One of the most interesting online items today is whether or not customers and consumers are willing to pay for original content. It is a complex issue. A very complex issue. As is the case with most complex issues the real questions are not discussed in public and they are multidimensional.
It is about change, disruptive technologies, pressures on value chains, outsiders entering existing markets, user experience, customer behaviour, marketing, business as usual, the quality of a product, power, egomaniacs and most importantly a lack of time to reflect & think. A little bit about differences in mentality and speed between incumbents and newcomers. In my humble opinion it is not at all about a collapse between old & new media. Both still have to pay the bills.
Let’s start with the reason why this subject became a dominant issue. The economic crisis, leading to cutbacks in traditional advertising and the gradual shift towards online ads, mainly search driven. So it is all about money. And as everyone knows, all things in life are relative, except money.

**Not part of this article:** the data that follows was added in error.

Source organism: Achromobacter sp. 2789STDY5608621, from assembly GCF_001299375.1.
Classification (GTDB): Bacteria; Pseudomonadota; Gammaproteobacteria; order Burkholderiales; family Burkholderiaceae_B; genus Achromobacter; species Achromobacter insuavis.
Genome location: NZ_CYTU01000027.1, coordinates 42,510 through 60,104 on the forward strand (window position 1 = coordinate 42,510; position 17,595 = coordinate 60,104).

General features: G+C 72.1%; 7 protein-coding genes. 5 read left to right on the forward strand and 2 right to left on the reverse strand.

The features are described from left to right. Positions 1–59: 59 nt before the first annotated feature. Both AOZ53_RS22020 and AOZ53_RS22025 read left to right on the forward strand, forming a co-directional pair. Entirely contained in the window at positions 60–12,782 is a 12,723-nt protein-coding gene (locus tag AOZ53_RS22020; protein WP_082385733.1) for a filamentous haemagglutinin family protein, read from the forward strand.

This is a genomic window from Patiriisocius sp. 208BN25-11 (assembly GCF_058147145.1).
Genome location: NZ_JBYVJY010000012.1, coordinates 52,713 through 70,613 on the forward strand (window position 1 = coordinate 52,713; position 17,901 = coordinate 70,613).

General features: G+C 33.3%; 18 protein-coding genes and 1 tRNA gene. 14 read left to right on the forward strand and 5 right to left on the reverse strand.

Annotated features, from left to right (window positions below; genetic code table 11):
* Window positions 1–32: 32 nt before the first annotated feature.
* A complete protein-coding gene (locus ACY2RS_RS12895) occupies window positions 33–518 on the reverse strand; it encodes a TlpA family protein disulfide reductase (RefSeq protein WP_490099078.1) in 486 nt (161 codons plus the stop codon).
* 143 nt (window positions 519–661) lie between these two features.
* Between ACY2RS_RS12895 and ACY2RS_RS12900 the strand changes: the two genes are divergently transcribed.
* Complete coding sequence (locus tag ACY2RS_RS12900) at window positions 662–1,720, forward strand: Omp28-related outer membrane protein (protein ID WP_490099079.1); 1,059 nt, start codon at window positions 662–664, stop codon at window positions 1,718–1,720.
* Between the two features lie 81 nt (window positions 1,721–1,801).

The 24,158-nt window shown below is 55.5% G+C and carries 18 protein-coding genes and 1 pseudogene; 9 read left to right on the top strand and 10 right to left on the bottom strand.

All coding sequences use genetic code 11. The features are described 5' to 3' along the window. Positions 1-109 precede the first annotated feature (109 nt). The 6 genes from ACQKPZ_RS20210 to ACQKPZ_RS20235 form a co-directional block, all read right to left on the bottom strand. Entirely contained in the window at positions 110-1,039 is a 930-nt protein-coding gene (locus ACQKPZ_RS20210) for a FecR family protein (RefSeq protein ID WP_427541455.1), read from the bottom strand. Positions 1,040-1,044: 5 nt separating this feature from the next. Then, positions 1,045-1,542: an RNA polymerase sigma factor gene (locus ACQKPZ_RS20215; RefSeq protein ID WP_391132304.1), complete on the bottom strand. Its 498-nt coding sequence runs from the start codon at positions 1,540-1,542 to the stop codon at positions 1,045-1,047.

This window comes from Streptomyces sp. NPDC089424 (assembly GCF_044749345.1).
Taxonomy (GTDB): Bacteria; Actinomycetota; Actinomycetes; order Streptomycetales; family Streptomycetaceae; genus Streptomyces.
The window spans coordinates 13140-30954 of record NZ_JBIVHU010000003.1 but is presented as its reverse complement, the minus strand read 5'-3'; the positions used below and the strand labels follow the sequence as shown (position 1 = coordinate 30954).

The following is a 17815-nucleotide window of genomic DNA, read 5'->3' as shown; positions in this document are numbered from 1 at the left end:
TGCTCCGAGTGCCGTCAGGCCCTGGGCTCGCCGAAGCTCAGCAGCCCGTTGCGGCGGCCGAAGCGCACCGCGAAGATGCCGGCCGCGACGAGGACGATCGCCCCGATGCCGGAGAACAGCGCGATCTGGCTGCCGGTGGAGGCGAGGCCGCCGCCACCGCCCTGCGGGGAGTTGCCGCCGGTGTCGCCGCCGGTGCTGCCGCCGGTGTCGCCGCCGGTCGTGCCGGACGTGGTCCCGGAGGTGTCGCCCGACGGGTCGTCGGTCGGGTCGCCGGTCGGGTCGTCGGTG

It has to do with correcting mistakes from the past. Some publishers decided to give away their content for free, in exchange for the idea that money could be made from advertising. A decision based on vague notions and a lack of understanding online behaviour. It is very hard to admit one made a mistake and even harder to repair it.
It could all very well be a power struggle. Murdoch wants to block GOOG and at the same time deliver a strong message to unions, shareholders and politicians. GOOG needs content, content makers need viewers, revenue streams are not yet properly divided. The people who do the work, and it’s hard work, want to be paid.
It is about some major shifts. News and opinion shifted in an elementary way. Scarcity became abundance. Customer’s time to watch, read and view shifted from well defined time slots to 24/7 multitasking.
The first step in adressing this complex issue is to define it as a paradox and not as a dilemma. Free or not free is seen as a dilemma. It is defined in terms of either or. But it is not. It never was. And never will be.
Stewart Brand is misquoted most of the time. Information wants to be free, yes. But at the very same time some information is priceless.
That’s something else. That’s a paradox. The Paradox of Free.